Cardiva Medical, Inc. to Present at the UBS 2007 Global Life Science Conference With the Announcement of FDA 510(K) Clearance of its Newest Device: The Boomerang Catalyst II System(TM)
Approved for both diagnostic and interventional procedures, Cardiva firstintroduced the original Boomerang Wire System in May 2005. While continuingto evolve its portfolio to meet the needs of its customers, Cardivasuccessfully enhanced the Boomerang Wire System in early 2007 by adding aproprietary hemostatic material to the spring-loaded section of the BoomerangWire which accelerates coagulation adjacent to the puncture site. Cardivalaunched this newly approved device in July as "Boomerang Catalyst System."The company has since enhanced the Boomerang Catalyst System to furtherimprove the clinical performance of the Boomerang technology by adding anadditional pro-coagulant to the proprietary hemostatic material of theCatalyst System. This new product will be released to the market under a tradename of "Boomerang Catalyst II System" in the fourth quarter of this year. Todate, the portfolio of Boomerang devices has been used in more than 80,000percutaneous catheterization procedures in the U.S.
During percutaneous catheterizations procedures, a catheter is threadedthrough the femoral artery to the site of vascular disease (most common is inthe heart), where diagnosis and/or treatment (such as stenting or angioplasty)can be performed. Traditionally, doctors have used two primary methods toclose the femoral artery puncture site: direct manual compression over thepuncture site or one of the various implantable vascular closure devices,which use materials (such as collagen, sutures, or staples) to create aphysical seal of the puncture site.
There are considerable drawbacks to current approaches. Specifically,manual management of the puncture site requires significant hospitalresources, may require several hours of bed-rest, and may result in bleeding-related complications as well as vessel scarring; while vascular closuredevices achieve hemostasis in minutes, they have been associated withcatastrophic complications and are not suitable for certain patients.Importantly, the Boomerang technology addresses all of these shortcomings.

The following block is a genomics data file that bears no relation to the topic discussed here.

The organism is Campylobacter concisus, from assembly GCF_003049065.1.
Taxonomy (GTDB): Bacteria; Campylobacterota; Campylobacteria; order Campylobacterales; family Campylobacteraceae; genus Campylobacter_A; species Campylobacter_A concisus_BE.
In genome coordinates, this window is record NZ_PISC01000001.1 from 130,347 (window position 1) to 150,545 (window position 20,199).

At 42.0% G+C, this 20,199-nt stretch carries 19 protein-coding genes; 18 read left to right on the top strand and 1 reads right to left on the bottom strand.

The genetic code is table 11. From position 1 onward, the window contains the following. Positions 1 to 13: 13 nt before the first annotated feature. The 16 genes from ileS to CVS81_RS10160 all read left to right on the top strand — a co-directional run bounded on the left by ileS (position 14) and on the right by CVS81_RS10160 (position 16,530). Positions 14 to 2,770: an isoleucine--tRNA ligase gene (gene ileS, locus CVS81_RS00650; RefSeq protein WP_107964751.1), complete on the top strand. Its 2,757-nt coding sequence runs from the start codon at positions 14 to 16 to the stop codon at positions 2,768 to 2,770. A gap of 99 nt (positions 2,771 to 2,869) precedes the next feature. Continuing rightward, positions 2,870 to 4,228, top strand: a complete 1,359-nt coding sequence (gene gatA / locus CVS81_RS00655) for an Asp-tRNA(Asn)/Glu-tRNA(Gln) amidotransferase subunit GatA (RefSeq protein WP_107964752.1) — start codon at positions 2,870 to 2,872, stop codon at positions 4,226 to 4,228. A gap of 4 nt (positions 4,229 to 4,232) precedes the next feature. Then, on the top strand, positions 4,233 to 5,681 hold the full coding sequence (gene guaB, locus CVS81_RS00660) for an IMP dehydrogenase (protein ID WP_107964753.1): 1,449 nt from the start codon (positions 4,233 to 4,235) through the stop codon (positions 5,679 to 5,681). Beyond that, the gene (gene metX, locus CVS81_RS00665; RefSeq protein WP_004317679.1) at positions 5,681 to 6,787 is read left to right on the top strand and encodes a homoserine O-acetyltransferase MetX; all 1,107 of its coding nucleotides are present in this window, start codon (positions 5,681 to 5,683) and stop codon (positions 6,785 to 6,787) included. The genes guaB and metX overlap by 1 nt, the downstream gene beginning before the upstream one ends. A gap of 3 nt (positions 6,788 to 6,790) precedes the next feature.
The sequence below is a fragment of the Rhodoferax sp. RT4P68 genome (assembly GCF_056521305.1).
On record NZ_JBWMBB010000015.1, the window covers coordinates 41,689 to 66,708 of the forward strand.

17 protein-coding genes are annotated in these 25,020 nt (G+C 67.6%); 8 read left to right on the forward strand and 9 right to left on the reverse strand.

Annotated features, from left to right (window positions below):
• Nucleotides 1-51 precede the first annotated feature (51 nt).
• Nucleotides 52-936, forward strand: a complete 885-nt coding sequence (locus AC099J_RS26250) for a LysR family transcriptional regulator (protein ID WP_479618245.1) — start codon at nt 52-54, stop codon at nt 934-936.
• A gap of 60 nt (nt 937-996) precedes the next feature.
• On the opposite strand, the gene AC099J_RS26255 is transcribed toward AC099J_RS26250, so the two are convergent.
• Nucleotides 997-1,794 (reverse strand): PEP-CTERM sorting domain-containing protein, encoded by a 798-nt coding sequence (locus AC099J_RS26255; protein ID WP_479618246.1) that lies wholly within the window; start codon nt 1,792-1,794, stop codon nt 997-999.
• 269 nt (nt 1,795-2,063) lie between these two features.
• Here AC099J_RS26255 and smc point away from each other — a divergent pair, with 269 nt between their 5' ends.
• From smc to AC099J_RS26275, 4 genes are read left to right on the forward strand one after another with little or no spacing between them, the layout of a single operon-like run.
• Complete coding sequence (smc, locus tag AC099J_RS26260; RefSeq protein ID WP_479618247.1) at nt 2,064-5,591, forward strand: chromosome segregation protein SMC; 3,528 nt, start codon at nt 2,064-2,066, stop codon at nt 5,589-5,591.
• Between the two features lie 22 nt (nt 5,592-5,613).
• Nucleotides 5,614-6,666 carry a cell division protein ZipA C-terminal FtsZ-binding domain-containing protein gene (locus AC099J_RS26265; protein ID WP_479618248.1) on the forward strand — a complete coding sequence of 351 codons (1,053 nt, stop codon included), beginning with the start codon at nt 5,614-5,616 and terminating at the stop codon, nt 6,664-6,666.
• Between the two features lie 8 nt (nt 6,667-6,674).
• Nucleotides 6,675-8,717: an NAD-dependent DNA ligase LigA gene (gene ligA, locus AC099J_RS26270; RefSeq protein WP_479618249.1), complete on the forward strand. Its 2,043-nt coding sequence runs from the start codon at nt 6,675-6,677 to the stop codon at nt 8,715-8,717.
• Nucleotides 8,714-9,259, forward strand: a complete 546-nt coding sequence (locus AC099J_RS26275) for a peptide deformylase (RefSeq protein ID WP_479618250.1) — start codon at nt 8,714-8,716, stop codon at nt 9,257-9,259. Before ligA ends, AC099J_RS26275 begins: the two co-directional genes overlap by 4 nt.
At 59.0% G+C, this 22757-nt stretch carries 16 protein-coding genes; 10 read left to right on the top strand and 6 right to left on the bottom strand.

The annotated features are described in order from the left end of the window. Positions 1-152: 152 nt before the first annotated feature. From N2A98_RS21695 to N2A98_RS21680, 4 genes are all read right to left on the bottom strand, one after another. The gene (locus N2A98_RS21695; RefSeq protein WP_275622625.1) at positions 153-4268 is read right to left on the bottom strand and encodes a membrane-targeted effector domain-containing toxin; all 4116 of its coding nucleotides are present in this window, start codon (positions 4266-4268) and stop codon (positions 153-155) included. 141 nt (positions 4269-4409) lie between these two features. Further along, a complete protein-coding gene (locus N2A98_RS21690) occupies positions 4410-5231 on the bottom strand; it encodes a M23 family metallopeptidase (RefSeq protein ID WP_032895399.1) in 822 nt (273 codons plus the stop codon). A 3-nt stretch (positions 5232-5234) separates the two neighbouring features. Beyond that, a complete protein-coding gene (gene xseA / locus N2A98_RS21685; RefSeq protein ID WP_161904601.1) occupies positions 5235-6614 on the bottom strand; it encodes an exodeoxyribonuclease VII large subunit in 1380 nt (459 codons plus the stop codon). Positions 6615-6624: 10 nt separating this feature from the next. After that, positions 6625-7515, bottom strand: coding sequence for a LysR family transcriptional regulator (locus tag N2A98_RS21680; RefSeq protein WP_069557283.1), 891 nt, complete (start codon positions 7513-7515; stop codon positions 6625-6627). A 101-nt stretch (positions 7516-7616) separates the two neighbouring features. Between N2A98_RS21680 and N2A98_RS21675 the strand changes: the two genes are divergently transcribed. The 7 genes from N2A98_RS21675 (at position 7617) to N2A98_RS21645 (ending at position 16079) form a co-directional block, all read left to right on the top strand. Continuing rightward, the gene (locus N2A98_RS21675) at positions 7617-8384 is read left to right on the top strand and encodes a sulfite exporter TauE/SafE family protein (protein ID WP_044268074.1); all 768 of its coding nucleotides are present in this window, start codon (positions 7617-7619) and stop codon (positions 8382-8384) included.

The Company also announced preliminary results of its Boomerang CatalystII study at the New Cardiovascular Horizons meeting in New Orleans onSeptember 5. The Boomerang Catalyst II study is a multi-center, prospective,randomized controlled study comparing the Boomerang Catalyst II System tomanual compression, the "gold standard," across 550 patient participants. Thestudy demonstrated that those patients in the Boomerang arm had a 71.2% loweroverall complication rate and were able to ambulate 2.8 hours (55%) soonerthan the manual compression patients. Additionally, all patients in thediagnostic Boomerang Catalyst II cohort successfully achieved final hemostasisin the cath lab. "These results support the significant advancement theBoomerang Catalyst device represents over traditional manual compression,"noted Dr. Ron Smalling MD, one of the lead Investigators in the study.
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